Let $g(z):=\sum_{n=0}^\infty n(z+1)^n$.
Where does $g$ converge, what is its sum and where is it analytic?

My attempt

Let $\rho$ be its radius of convergence and so $\rho = \lim_{n\rightarrow\infty} \left|\frac{a_n}{a_{n+1}}\right| = \lim_{n\rightarrow \infty}\left|\frac{n}{n+1}\right| = 1.$
Hence, the radius of convergence is $1$, with centre $z_0 = -1$, so $g$ converges when $z$ is in the open-ball $B(-1,1)$.

Now I'm unsure how to answer the analytic function. Surely it is analytic in the ball, but how about on the boundary and outside the ball?

This is my attempt at finding the sum.
$$g(z) = 0 + (z+1)^1 + 2(z+1)^2 + 3(z+1)^3 + \ldots \\ = 2(z+1) + 3(z+1)^2 + 4(z+1)^3 + \ldots - ((z+1)+(z+1)^2 + \ldots) \\ = \sum_{n=1}^\infty (n+1)(z+1)^n - \sum_{n=1}^\infty (z+1)^n$$
Noting that both sums converge inside this ball mentioned previously, so it is valid (I think?) to split the sum into these two parts.

The first sum is equal to
$$f(z):= \sum_{n=1}^\infty (n+1)(z+1)^n = \frac{\mathrm{d}}{\mathrm{d}z}\left(\sum_{n=1}^\infty (z+1)^{n+1}\right)\\ = \frac{\mathrm{d}}{\mathrm{d}z}\left(\frac{(z+1)^2}{1-(z+1)}\right) = \frac{\mathrm{d}}{\mathrm{d}z}\frac{z^2 + 2z + 1}{-z} \\ = \frac{\mathrm{d}}{\mathrm{d}z} \left(-z - 2 - \frac{1}{z}\right) = -1 + \frac{1}{z^2}$$ and the second sum equals $-1 -\frac{1}{z}$.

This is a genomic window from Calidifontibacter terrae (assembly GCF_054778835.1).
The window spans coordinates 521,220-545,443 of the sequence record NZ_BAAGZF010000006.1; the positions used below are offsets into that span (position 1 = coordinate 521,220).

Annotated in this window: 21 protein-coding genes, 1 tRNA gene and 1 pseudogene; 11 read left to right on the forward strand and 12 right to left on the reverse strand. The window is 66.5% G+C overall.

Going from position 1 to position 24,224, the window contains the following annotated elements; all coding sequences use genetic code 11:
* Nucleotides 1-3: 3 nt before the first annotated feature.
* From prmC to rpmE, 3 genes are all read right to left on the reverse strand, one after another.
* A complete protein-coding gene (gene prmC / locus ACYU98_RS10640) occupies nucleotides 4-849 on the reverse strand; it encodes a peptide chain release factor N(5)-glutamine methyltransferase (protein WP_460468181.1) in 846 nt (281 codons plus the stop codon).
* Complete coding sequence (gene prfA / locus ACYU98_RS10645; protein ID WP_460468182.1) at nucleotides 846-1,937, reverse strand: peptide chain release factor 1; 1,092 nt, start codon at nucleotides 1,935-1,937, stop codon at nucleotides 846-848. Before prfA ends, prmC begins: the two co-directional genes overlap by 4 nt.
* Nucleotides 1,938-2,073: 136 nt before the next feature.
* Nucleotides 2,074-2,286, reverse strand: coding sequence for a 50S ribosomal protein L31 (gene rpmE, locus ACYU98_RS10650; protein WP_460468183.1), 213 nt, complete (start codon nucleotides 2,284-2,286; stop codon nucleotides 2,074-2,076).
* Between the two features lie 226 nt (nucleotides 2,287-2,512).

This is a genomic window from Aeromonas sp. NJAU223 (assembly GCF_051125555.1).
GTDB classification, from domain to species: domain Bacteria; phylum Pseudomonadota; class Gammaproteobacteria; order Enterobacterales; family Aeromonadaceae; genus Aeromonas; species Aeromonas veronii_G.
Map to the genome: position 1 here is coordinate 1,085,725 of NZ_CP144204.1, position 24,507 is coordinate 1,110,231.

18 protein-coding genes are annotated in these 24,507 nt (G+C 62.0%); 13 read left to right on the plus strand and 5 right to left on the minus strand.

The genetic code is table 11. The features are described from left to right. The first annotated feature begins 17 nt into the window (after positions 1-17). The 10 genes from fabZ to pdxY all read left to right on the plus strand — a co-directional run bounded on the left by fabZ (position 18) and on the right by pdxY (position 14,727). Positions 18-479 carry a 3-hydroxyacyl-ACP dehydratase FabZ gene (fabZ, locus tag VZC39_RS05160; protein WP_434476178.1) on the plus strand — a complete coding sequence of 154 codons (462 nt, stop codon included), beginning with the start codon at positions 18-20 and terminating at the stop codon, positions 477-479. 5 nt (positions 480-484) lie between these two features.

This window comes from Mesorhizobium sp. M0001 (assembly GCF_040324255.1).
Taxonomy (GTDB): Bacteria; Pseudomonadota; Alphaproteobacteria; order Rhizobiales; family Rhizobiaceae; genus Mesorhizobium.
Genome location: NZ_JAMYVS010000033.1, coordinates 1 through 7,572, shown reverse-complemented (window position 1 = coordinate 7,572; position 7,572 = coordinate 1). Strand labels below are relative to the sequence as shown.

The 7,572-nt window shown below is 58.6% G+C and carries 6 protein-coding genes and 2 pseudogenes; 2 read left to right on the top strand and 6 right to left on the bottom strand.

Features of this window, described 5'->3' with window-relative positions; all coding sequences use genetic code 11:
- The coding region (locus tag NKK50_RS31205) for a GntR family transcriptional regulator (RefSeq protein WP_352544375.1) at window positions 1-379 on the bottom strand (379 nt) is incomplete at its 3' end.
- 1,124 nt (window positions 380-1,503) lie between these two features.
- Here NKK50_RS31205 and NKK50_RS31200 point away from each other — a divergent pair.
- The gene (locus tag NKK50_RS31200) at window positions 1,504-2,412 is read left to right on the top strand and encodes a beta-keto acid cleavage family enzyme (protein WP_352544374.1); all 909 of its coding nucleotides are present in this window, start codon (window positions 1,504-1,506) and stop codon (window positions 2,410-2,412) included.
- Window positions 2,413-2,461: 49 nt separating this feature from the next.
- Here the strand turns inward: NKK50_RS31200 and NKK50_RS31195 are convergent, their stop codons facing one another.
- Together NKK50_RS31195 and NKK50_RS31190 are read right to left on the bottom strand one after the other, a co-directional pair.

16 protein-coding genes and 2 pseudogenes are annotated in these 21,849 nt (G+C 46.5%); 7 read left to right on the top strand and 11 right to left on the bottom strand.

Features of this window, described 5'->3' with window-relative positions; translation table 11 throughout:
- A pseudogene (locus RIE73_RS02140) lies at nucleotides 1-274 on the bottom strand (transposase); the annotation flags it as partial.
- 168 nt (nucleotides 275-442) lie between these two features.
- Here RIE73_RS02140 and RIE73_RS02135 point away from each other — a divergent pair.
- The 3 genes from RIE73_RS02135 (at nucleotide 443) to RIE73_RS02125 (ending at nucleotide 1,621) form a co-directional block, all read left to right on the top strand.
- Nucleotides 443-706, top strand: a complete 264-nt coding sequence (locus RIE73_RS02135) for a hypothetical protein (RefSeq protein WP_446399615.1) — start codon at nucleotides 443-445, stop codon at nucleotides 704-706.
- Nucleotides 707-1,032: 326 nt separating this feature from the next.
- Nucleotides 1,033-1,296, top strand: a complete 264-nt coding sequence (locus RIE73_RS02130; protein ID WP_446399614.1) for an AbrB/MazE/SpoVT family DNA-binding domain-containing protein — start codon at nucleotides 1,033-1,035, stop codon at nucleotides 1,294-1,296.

So $g(z) = -1 + \frac{1}{z^2} + 1 + \frac{1}{z} = \frac{1}{z} + \frac{1}{z^2}$

  • 2
    $\begingroup$ For a function to be analytic at a point, it must be defined in a neighbourhood of that point. Does your open disc $D(-1,1)$ contain a neighbourhood of any point of its boundary or exterior? $\endgroup$ – Lord Shark the Unknown Aug 16 '17 at 10:22
  • $\begingroup$ No because $D(-1,1)$ is an open ball by defn (choice because I wasn't sure if it converges on its boundary), so it wouldn't contain its boundary or exterior $\endgroup$ – Twenty-six colours Aug 16 '17 at 10:40
  • $\begingroup$ $B(-1,1)$ or $B(-2,0)$ ? $\endgroup$ – Nosrati Aug 16 '17 at 10:43

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